I’m busy, I’ll call you back

Aneta Dimovska

I cannot remember when someone complained that there was too much free time, all I hear every day is: “I don’t have time for anything,” or answering to a phone call or a message with: “I’m busy, I’ll call you back…”
Why don’t we have more free time, and why is everyone so busy?!

The economist John Maynard Keynes in 1930 predicted that future generations will work about three hours a day and probably only by choice. We did not achieve the level of three hours a day, but Keynes’s predictions were partly achieved. Due to the economic and technological progress, the paid working hours are shortened, and because of the numerous household appliances, the unpaid hours spent with household duties have also decreased. Today, after almost a century, we work less than our grandparents. However, what we lack is more time.

Ever since the work hours are financially quantified, time has been directly connected to money. Therefore, people see time as money.

Economic theory says that when wages increase, workers are motivated to work more and spend more hours at work, sacrificing part of their free time for extra earnings (substitution effect). When wages are high enough, the effect of income will increase and the workers’ attitude will go in the opposite direction, they will spend less time at work, and demand more free time.

The Increase of the value of working hours puts pressure on free time, so the people that work more in order to spend more, have no time to do that.

Free time has come down to struggle between what to buy or see, what to eat of where to go… Choosing one thing comes as a sacrifice of the other and causes stress. Additionally, the choice is made more complicated by the numerous products and activities that are available, but also the infinite possibilities offered by the Internet. New technology and smart phones create the feeling that more can be done, and wishes and needs can be fulfilled instantly.

In these conditions of struggle for higher earning and quick spending, we often reply with: “I’m busy, I’ll call you back…” is this reply justified in this Macedonian case?

Labor productivity at the level of a national economy measures the value of the gross domestic product produced with one hour of labor. According to the latest data from the European statistical agency Eurostat (referring to 2014), one Macedonian worker in an hour in the country makes only 43.6 percent of the average that his colleagues make on the level of the European Union. Productivity in Macedonia is the lowest in Europe, lower than Bulgaria, Romania, Croatia, Slovenia, Greece … This situation will probably stay the same in the years to come, since in 2015, productivity growth of only 1.5 percent was registered, in 2016, 0.3 percent, and in 2017 the productivity of Macedonian workers is reduced (-2.8 percent in the first, -4.0 percent in the second and -2.1 percent in the third quarter).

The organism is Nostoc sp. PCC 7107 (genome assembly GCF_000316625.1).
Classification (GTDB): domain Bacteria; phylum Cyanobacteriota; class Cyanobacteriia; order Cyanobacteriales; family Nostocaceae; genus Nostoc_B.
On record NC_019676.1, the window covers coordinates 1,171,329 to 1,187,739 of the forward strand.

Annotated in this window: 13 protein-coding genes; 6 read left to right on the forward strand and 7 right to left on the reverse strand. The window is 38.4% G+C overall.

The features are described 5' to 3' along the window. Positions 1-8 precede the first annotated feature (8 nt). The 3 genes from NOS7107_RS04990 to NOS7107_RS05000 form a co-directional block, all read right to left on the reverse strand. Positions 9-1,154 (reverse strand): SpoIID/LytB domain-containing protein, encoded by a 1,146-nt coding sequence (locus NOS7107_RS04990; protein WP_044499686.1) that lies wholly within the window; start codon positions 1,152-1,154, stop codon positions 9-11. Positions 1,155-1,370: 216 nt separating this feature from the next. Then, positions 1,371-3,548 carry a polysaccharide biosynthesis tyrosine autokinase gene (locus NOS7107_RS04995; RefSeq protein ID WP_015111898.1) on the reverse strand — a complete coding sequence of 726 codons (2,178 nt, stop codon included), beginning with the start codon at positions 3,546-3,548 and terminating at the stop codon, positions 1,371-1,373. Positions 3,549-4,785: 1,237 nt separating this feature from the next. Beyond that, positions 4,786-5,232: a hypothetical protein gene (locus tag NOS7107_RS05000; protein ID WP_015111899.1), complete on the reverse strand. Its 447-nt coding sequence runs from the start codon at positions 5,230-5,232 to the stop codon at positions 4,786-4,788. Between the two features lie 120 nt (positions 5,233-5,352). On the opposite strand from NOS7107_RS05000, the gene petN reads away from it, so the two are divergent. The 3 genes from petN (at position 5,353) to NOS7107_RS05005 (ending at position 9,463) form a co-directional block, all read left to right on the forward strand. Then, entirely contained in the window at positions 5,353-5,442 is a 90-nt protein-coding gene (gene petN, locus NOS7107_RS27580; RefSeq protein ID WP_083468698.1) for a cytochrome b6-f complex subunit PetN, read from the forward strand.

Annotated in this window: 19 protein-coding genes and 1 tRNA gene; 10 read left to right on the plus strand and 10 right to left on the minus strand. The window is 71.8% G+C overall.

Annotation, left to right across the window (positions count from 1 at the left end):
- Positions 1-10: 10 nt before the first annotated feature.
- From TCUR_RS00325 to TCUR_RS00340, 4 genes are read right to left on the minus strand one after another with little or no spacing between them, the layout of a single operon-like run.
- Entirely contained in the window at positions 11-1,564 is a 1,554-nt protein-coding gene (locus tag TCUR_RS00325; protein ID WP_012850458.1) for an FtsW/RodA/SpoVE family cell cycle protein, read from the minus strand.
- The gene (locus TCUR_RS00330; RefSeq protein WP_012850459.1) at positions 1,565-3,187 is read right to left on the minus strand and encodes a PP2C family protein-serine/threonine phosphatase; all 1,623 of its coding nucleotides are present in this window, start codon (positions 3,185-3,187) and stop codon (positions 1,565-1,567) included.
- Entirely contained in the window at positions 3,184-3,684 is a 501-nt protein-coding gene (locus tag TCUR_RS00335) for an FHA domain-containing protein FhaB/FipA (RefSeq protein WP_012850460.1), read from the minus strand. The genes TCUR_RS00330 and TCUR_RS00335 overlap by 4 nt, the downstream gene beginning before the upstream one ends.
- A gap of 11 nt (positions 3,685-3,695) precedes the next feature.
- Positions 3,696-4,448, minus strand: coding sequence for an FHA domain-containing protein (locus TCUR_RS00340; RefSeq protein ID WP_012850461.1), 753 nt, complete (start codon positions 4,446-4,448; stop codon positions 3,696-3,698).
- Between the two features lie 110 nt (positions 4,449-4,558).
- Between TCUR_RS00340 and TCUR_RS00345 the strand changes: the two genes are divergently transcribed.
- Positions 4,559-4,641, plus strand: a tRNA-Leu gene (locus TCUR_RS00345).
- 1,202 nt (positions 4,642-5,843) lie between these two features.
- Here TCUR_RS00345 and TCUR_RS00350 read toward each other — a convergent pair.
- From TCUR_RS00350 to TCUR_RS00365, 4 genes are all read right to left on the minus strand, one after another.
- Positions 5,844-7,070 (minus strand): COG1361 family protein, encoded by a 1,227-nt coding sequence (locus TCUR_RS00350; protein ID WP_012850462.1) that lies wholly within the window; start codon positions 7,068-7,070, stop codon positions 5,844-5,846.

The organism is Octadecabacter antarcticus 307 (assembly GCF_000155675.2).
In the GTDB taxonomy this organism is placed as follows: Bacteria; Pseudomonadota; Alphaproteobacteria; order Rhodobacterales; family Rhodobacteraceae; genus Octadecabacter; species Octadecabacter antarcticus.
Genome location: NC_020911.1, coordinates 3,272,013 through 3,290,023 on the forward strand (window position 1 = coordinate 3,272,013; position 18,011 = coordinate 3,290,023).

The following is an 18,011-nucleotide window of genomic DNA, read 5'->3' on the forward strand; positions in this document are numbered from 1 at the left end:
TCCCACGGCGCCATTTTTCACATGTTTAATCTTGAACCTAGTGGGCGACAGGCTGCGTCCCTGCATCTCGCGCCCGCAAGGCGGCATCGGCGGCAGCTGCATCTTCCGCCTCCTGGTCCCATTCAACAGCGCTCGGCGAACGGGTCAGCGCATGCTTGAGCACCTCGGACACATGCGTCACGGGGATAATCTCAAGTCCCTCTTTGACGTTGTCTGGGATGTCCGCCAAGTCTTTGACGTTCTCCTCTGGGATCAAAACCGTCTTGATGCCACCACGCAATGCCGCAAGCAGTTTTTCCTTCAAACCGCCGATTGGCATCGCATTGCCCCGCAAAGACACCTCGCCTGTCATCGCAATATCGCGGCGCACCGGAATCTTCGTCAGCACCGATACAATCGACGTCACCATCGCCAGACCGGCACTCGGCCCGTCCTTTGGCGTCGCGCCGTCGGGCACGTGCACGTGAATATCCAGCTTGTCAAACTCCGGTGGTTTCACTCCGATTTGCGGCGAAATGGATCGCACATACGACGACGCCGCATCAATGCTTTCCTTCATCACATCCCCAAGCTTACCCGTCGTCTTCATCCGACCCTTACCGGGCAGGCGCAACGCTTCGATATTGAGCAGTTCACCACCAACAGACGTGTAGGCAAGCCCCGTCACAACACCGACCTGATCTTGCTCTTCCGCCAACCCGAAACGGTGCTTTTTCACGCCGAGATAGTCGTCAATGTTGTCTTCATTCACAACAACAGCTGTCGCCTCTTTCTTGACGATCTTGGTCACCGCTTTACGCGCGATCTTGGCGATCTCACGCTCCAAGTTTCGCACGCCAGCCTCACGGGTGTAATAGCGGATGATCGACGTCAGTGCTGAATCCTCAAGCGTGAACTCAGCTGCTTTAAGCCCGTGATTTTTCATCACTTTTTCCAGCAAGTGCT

According to the previous data, Macedonian workers create a much lower real value in one working hour than their European counterparts and, accordingly, they should be less busy. Or … the engagement may be due to the available internet and usage in working hours on Facebook, Twitter, YouTube, etc.

Vulgarly, very simply, the previous one would suggest that in our country the phrases that refer to occupation should generally be used and that as a state we must seriously consider the taking of essential measures to improve the productivity of labor. Individually, the use would be justified for those most motivated to work, that is, for those who earn the most.

According to a survey by the State Statistical Office, these are persons with higher education and working experience from 15 to 19 years in the Skopje Region. Men earn more than women. The majority earn members of legislative and executive bodies, state officials and diplomats, as well as general, executive and sectoral executives in enterprises. The biggest earnings per hour is registered in the sectors: electricity, gas, steam and air conditioning supply, financial activities and insurance, information and communications activities and professional, scientific and technical activities.

Thus, the busiest Macedonian is a man aged 40 to 50 years old, in a managerial position in an office in a bank or an electric company in Skopje. Certainly, it may be at a business lunch in one of the elite restaurants on the square “Macedonia”, seemingly focused on the interlocutor, but constantly with one eye on the smartphone that is constantly blinking. He often climbs to follow the message: “I’m busy, I’ll call you back…”

For the rest of the “too busy” people who did not recognize themselves in the previous description … At one time idleness was a status symbol, to have meant to do nothing. Today, busyness, and even the feeling of stress from the same and lack of time, have become status symbols. Being pressed by time is a sign of prosperity, an indicator of social status, and therefore more and more people are inclined to claim that they do not have time.

Honestly, I use “I’m busy, I’ll call you back” every day. Most often, when answering a call from my mother or other close ones. Sometimes more, sometimes less justified, but they will be here later. After all, it may be important to understand that no matter how much the hour is, in the battle with the arrows of the clock we cannot win.

Time is a strange resource, very important when we spend it and we do not have enough, and the highest value when it goes away. After all, it may be important to understand that, along with time, all those calls, missed conversations and the unlived moments, as well as our loved ones, go away.